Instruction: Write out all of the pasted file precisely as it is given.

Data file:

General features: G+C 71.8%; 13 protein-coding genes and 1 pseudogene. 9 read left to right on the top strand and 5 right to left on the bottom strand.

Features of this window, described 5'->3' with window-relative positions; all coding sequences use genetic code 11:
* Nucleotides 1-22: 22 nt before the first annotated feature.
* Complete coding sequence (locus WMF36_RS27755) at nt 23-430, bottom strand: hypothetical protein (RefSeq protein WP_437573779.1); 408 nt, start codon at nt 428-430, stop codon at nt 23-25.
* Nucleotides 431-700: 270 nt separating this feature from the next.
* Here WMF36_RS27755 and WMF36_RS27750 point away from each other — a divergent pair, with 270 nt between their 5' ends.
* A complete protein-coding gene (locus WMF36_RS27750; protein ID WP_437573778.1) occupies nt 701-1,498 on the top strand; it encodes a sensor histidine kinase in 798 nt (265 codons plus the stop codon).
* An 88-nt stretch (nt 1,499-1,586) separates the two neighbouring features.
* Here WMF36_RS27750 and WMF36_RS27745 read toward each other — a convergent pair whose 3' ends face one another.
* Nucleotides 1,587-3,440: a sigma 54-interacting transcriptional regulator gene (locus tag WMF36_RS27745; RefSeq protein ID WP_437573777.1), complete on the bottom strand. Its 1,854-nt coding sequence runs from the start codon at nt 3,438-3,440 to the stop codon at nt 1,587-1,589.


General features: G+C 71.8%; 13 protein-coding genes and 1 pseudogene. 9 read left to right on the top strand and 5 right to left on the bottom strand.

Features of this window, described 5'->3' with window-relative positions; all coding sequences use genetic code 11:
* Nucleotides 1-22: 22 nt before the first annotated feature.
* Complete coding sequence (locus WMF36_RS27755) at nt 23-430, bottom strand: hypothetical protein (RefSeq protein WP_437573779.1); 408 nt, start codon at nt 428-430, stop codon at nt 23-25.
* Nucleotides 431-700: 270 nt separating this feature from the next.
* Here WMF36_RS27755 and WMF36_RS27750 point away from each other — a divergent pair, with 270 nt between their 5' ends.
* A complete protein-coding gene (locus WMF36_RS27750; protein ID WP_437573778.1) occupies nt 701-1,498 on the top strand; it encodes a sensor histidine kinase in 798 nt (265 codons plus the stop codon).
* An 88-nt stretch (nt 1,499-1,586) separates the two neighbouring features.
* Here WMF36_RS27750 and WMF36_RS27745 read toward each other — a convergent pair whose 3' ends face one another.
* Nucleotides 1,587-3,440: a sigma 54-interacting transcriptional regulator gene (locus tag WMF36_RS27745; RefSeq protein ID WP_437573777.1), complete on the bottom strand. Its 1,854-nt coding sequence runs from the start codon at nt 3,438-3,440 to the stop codon at nt 1,587-1,589.